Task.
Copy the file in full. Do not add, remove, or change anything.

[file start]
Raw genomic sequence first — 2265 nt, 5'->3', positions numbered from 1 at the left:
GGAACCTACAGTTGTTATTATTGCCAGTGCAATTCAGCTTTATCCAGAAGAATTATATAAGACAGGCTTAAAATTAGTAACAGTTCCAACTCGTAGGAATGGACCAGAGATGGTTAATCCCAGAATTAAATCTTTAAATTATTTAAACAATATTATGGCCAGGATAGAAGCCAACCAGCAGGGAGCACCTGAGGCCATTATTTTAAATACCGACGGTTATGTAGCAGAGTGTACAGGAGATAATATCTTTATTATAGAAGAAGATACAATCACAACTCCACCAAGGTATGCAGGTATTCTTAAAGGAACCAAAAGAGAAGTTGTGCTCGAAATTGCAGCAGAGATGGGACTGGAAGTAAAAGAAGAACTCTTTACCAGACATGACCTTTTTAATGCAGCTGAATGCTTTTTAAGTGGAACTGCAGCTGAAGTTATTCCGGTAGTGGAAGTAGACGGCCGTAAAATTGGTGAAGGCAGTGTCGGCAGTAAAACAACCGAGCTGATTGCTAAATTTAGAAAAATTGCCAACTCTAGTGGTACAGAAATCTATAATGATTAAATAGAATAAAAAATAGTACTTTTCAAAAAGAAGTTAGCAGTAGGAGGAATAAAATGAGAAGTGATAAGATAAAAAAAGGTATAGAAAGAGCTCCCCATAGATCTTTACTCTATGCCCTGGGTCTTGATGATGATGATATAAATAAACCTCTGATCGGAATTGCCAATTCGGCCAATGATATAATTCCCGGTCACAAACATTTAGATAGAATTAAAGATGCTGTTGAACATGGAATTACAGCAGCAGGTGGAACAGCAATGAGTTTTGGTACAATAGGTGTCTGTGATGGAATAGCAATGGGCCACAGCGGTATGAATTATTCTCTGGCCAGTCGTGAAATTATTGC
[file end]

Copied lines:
Raw genomic sequence first — 2265 nt, 5'->3', positions numbered from 1 at the left:
GGAACCTACAGTTGTTATTATTGCCAGTGCAATTCAGCTTTATCCAGAAGAATTATATAAGACAGGCTTAAAATTAGTAACAGTTCCAACTCGTAGGAATGGACCAGAGATGGTTAATCCCAGAATTAAATCTTTAAATTATTTAAACAATATTATGGCCAGGATAGAAGCCAACCAGCAGGGAGCACCTGAGGCCATTATTTTAAATACCGACGGTTATGTAGCAGAGTGTACAGGAGATAATATCTTTATTATAGAAGAAGATACAATCACAACTCCACCAAGGTATGCAGGTATTCTTAAAGGAACCAAAAGAGAAGTTGTGCTCGAAATTGCAGCAGAGATGGGACTGGAAGTAAAAGAAGAACTCTTTACCAGACATGACCTTTTTAATGCAGCTGAATGCTTTTTAAGTGGAACTGCAGCTGAAGTTATTCCGGTAGTGGAAGTAGACGGCCGTAAAATTGGTGAAGGCAGTGTCGGCAGTAAAACAACCGAGCTGATTGCTAAATTTAGAAAAATTGCCAACTCTAGTGGTACAGAAATCTATAATGATTAAATAGAATAAAAAATAGTACTTTTCAAAAAGAAGTTAGCAGTAGGAGGAATAAAATGAGAAGTGATAAGATAAAAAAAGGTATAGAAAGAGCTCCCCATAGATCTTTACTCTATGCCCTGGGTCTTGATGATGATGATATAAATAAACCTCTGATCGGAATTGCCAATTCGGCCAATGATATAATTCCCGGTCACAAACATTTAGATAGAATTAAAGATGCTGTTGAACATGGAATTACAGCAGCAGGTGGAACAGCAATGAGTTTTGGTACAATAGGTGTCTGTGATGGAATAGCAATGGGCCACAGCGGTATGAATTATTCTCTGGCCAGTCGTGAAATTATTGC